Notice that, even though there are two applicable and accessible methods within Super, the compiler chooses the method that takes a char because it is the "most specific." From this, I thought it was an issue dealing with method overriding but, I tried leaving the test method in Sub and commenting out the test method in Super. This leaves the code looking like this:
However, compiling this code also leads to a compiler error (due to ambiguity) even though there is no overriding taking place. My best guess is that, because the compiler finds two applicable and accessible methods in two separate classes, it can not choose the most specific, even though it has no problem doing so when the methods are contained within the same class. That's my best explanation of what is occuring. Sorry I can't be of more help. If anyone can explain, definitively, what is occuring, I'd love to hear it. Corey
Applying JLS 15.12.1 we agree that Sub is the class to search for the method declaration.
because the value of the character 'm' is 109 -- and that value can be interpretted as char or as a float. So the compiler doesn't know which version of the method test it should run. But this is the case also with b.test(1); 1 is char/int and can be widend to float also.
The words of Jessica must be interpreted in the context of JLS. Anyway, "1" is an "int" and as such it can not be widdenning converted to a char. Thus compiler has no problem about this call.
The key to understand this is JLS 188.8.131.52
The precise definition is as follows. Let m be a name and suppose that there are two declarations of methods named m, each having n parameters. Suppose that one declaration appears within a class or interface T and that the types of the parameters are T1, . . . , Tn; suppose moreover that the other declaration appears within a class or interface U and that the types of the parameters are U1, . . . , Un. Then the method m declared in T is more specific than the method m declared in U if and only if both of the following are true: * T can be converted to U by method invocation conversion. * Tj can be converted to Uj by method invocation conversion, for all j from 1 to n.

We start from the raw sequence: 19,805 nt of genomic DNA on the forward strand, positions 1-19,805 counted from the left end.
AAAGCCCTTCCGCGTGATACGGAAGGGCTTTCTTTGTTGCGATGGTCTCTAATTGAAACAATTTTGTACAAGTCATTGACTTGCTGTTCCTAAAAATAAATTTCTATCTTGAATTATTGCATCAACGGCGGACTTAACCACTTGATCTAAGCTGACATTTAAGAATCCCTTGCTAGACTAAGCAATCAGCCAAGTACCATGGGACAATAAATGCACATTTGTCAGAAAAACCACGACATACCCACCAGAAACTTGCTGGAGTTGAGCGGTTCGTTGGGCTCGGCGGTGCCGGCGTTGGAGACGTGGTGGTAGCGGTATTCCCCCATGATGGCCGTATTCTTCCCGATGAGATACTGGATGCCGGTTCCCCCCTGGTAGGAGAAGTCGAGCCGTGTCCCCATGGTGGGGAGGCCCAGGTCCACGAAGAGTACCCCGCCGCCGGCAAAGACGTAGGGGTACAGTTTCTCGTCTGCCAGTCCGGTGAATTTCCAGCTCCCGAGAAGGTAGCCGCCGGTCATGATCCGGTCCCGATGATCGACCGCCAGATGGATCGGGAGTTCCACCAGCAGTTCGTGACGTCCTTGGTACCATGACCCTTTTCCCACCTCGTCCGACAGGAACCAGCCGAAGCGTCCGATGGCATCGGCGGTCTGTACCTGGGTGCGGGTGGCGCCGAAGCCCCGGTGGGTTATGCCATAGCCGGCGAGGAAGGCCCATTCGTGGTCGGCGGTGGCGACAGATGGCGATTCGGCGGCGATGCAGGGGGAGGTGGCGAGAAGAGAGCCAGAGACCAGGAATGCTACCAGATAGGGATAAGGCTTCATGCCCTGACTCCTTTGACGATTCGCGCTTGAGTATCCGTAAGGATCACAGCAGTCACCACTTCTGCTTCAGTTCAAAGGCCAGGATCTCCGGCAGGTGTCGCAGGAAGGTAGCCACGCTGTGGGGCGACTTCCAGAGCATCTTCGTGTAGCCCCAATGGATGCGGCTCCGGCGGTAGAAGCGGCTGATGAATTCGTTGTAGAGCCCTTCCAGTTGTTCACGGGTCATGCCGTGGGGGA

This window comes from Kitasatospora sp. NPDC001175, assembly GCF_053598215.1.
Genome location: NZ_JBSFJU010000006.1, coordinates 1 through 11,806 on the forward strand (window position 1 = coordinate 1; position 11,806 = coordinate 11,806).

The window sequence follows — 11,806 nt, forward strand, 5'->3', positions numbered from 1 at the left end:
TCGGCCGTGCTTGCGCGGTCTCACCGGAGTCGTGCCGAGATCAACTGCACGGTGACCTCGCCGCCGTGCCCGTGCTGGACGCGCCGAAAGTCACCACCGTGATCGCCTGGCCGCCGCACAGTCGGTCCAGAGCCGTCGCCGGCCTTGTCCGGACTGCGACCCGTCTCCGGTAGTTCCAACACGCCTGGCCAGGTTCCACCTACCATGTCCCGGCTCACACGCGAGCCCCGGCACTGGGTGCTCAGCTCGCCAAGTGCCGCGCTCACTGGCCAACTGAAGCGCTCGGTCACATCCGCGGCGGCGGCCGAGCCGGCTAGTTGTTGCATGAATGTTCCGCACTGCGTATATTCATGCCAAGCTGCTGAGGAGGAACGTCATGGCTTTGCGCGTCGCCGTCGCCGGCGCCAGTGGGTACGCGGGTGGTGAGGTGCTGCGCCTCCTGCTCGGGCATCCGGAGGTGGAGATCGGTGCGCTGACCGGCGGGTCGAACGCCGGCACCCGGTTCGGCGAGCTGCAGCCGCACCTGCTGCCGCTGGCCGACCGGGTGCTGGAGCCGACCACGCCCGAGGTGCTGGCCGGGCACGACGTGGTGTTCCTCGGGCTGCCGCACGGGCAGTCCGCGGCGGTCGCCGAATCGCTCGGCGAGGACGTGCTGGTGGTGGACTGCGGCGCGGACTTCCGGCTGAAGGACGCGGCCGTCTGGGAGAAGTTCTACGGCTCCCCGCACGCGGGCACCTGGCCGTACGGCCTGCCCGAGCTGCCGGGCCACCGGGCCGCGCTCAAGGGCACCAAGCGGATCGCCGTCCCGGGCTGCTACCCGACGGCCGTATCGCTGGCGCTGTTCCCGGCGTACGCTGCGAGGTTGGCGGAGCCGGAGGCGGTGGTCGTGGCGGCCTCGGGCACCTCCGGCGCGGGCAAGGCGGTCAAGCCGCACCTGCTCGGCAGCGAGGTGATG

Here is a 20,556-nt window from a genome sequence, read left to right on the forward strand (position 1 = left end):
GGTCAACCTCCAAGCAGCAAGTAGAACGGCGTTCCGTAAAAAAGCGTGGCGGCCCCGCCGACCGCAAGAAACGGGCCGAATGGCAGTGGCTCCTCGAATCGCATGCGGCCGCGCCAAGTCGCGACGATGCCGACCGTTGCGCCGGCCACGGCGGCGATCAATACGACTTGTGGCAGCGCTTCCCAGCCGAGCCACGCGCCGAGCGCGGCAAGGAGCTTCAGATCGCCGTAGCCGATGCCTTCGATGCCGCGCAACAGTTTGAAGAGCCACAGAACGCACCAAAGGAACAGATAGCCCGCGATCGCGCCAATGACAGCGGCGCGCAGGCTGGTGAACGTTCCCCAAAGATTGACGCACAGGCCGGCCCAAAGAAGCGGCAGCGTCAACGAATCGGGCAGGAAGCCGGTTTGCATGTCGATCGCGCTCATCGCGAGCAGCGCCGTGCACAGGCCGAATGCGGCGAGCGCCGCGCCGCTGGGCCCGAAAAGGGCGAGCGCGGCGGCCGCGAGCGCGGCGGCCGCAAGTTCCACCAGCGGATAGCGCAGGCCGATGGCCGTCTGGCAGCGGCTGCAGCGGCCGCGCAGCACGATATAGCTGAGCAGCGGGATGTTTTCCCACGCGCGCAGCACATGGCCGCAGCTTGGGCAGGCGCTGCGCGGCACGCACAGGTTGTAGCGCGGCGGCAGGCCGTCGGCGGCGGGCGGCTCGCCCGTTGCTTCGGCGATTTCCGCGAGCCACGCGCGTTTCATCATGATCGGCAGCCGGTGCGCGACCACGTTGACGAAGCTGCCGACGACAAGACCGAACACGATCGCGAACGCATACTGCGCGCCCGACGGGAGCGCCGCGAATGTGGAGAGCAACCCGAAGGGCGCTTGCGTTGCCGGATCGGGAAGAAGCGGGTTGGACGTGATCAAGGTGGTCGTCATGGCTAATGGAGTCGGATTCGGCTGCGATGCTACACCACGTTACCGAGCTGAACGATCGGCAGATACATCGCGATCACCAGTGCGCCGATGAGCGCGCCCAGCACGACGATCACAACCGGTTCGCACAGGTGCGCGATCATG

Consider the first list where we have two method declarations be chosen as the most specific: Super.test(char) //inherited in Sub Sub.test(float) // declared in Sub None of them are most specific than the other. Because considering the types of the parameters, char is widdening convertible to float, BUT super is not to Sub. This is so even if test(float) is not overriden as Corey's code showed. Now the situation where the two methods are declared in Super, but not overriden in Sub: Super.test(char) Super.test(float) char can be converted to float by widdening, AND Super can be concerted to Super by method invocation conversion (the same type or a widdening conversion). Thus there is a most specific declaration, and compiler doesn't complain.
SCJP2. Please Indent your code using UBB Code
Joined: Dec 20, 2001
Originally posted by Jose Botella: None of them are most specific than the other. Because considering the types of the parameters, char is widdening convertible to float, BUT super is not to Sub.
What did you mean by that? I lost you along the way. Corey
Joined: Jul 03, 2001
char is widdening covertible to float, but we cannot say that the declaration of Super.test(char) is more specific than Sub.test(float) because Super is not the same type or widdening covertible to Sub. Follow the quote of JLS 184.108.40.206 . It speaks not only about the types of the parametes, but also about the types in which were placed the methods declarations we are considering. Just post again if not clear enough.